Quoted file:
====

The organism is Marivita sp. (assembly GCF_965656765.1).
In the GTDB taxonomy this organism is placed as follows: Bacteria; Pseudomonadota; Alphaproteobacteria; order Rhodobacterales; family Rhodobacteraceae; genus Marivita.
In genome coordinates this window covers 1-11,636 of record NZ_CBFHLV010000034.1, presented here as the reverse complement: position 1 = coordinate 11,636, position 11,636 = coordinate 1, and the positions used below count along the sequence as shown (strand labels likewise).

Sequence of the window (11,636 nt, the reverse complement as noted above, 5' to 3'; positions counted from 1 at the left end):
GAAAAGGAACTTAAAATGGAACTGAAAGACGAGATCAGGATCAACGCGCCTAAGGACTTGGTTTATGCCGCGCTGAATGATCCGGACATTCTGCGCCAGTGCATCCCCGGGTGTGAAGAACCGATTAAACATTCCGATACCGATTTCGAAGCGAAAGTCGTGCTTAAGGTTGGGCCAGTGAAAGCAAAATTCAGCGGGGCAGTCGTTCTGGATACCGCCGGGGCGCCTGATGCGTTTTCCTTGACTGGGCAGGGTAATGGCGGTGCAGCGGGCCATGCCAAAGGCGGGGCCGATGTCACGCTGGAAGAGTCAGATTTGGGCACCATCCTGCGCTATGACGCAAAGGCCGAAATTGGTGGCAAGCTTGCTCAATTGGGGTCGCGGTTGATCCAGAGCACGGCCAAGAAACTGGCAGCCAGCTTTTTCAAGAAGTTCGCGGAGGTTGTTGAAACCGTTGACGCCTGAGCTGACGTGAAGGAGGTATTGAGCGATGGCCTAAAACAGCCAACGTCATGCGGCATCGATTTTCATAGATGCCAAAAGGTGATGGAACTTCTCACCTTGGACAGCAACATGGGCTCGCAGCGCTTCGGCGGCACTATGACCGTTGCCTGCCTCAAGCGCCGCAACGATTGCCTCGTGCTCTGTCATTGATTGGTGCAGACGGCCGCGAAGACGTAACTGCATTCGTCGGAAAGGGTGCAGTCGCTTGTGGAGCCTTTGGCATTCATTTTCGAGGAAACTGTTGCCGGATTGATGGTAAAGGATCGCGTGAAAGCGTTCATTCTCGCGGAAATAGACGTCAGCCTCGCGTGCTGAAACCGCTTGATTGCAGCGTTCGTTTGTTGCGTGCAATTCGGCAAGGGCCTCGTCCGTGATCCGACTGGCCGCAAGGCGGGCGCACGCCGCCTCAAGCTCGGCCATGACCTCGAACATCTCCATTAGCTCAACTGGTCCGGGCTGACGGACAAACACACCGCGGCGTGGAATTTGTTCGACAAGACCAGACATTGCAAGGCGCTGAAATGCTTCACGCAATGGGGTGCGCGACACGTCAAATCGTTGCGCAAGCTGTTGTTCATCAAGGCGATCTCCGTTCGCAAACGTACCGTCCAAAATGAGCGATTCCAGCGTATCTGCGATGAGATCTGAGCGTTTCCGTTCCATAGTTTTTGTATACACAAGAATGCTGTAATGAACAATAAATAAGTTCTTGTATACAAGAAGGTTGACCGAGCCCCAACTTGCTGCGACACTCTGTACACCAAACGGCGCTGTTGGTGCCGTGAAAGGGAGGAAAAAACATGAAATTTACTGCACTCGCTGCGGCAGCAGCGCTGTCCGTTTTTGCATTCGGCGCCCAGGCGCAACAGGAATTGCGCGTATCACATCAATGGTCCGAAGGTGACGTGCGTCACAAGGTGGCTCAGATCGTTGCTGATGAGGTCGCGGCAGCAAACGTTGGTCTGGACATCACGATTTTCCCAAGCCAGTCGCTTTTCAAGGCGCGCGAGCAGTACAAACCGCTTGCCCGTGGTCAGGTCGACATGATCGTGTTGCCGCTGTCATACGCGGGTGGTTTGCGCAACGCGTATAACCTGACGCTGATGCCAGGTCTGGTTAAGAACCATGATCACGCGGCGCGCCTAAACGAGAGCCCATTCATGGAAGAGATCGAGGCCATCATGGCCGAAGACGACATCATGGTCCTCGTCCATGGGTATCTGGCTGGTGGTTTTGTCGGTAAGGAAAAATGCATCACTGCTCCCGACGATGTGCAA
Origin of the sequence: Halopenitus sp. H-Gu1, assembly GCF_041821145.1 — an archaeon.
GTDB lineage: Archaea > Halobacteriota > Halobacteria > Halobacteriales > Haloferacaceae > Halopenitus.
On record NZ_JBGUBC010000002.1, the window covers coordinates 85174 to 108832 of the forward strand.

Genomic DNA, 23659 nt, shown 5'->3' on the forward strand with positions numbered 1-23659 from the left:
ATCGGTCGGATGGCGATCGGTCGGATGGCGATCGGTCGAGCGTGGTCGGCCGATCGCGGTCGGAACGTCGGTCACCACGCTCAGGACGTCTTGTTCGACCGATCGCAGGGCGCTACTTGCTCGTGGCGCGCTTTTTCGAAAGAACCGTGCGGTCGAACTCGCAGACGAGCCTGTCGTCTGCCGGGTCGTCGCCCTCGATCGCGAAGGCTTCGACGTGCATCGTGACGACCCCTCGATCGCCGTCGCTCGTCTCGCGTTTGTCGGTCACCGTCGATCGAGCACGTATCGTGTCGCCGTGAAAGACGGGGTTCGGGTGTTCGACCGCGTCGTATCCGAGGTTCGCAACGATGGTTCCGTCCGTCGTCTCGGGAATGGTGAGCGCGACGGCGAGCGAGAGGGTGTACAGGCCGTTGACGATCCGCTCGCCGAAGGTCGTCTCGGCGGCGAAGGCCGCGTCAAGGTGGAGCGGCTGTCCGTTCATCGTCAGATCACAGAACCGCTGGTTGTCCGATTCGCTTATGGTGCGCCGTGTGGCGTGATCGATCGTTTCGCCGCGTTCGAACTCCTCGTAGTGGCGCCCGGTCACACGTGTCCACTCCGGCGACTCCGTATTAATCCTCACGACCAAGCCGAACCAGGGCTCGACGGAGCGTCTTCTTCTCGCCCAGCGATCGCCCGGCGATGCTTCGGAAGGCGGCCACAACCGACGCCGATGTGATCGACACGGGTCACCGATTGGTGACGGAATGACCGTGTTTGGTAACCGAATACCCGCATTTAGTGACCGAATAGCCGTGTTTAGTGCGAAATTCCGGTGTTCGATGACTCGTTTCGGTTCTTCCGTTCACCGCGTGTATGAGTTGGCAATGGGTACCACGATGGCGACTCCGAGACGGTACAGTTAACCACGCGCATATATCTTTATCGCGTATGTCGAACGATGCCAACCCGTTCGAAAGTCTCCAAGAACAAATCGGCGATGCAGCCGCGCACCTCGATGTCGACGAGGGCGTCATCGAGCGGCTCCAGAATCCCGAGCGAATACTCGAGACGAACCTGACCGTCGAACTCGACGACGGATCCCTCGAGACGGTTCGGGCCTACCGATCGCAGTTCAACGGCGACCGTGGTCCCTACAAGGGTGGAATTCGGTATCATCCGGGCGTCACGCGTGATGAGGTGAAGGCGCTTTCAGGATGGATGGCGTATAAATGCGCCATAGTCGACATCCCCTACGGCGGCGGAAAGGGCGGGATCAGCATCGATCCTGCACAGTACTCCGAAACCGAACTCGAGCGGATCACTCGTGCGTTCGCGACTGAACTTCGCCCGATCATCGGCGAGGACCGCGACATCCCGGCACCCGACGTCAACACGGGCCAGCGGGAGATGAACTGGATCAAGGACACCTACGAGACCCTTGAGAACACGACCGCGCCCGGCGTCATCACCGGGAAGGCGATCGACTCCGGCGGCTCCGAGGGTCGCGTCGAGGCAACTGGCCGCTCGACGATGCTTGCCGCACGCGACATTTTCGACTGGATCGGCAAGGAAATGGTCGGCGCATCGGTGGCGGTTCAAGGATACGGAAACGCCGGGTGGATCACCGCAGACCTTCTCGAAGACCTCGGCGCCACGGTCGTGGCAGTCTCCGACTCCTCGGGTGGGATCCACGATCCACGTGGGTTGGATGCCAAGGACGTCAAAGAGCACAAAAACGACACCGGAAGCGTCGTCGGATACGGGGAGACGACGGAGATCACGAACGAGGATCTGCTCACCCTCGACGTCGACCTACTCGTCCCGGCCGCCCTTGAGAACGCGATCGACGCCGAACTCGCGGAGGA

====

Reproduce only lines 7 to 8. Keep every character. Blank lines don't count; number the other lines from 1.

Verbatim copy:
GTDB lineage: Archaea > Halobacteriota > Halobacteria > Halobacteriales > Haloferacaceae > Halopenitus.
On record NZ_JBGUBC010000002.1, the window covers coordinates 85174 to 108832 of the forward strand.